The city where Dmitri lives is north of the Arctic Circle and quite remote. It was there that Dmitri participated in the Russian student movement at university, and there that he made his home afterward. Nonetheless, Dmitri has, since the outbreak of war, been trying to help people in Ukraine. He used his connections to find accommodation for a family from Mariupol and help them get to Norway. Twice a week, Dmitri also does translations as part of the Psalms for Ukraine project, work that is passed along to him by Kenny, a staff member at UCCF, the UK national movement. This project serves Ukrainians whose first language is Russian.
Dmitri acknowledges that it is very hard to discuss the war in Russia. “I don’t have many friends with whom I can talk about such things. People just say that it’s complicated, or that we don’t have enough information, to excuse themselves from making a judgement. Lots of people are hiding their heads in the sand.”
Unfortunately, this malaise applies to Christians too. “While local churches spoke about justice and equality at first, they are now unwilling to speak publicly,” explains Dmitri. “Being a Protestant in Russia was dangerous before, and now even more so. And at the same time, I have Christian friends in Crimea who view the war completely differently. It’s very difficult.”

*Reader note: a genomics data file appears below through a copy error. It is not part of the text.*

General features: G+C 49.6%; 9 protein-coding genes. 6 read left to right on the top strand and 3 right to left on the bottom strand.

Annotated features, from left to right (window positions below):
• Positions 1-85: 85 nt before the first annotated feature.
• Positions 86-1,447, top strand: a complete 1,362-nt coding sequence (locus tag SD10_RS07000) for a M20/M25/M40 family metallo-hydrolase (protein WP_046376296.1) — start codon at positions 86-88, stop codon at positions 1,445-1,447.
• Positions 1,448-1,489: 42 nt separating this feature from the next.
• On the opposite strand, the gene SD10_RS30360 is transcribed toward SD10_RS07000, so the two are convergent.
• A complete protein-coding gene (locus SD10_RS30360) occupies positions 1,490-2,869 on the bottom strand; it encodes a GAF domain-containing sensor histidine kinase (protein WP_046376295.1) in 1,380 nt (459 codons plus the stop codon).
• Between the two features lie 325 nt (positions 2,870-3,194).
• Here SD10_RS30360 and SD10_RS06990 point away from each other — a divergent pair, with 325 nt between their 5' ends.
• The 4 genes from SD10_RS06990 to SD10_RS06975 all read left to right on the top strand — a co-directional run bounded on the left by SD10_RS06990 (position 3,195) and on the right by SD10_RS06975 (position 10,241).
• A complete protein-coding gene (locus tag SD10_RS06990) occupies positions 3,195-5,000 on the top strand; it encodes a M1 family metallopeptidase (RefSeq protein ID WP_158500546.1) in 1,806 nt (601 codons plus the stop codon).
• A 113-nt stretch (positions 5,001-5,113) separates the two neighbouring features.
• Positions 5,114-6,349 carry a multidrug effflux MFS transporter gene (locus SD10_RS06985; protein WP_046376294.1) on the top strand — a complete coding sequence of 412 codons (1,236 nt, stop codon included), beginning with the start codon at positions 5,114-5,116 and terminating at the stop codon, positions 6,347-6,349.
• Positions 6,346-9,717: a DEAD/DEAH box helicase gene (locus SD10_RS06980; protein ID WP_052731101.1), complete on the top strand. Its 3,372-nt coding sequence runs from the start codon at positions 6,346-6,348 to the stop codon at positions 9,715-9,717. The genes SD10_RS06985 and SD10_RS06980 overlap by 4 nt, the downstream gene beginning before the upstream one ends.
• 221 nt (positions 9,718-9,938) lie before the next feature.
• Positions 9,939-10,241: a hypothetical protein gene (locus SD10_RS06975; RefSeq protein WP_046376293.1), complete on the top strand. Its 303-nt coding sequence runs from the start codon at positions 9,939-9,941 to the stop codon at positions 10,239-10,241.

As this new reality settles in, Dmitri asks us to pray against “war fatigue.” “We need spiritual stamina to keep praying. At some point you feel like you’ve run out of words. Pray also for the healing of both nations. No matter how the war ends, we will eventually have to look each other in the eye. Most of all, pray that believers would stay active, be salt and light, sharing hope, even when it feels like there is none.”
Next week we will publish more perspectives from those impacted from the surrounding countries, as well as expanding on the role IFES has played in supporting students and staff who have been affected.
*Identities have been protected for security reasons.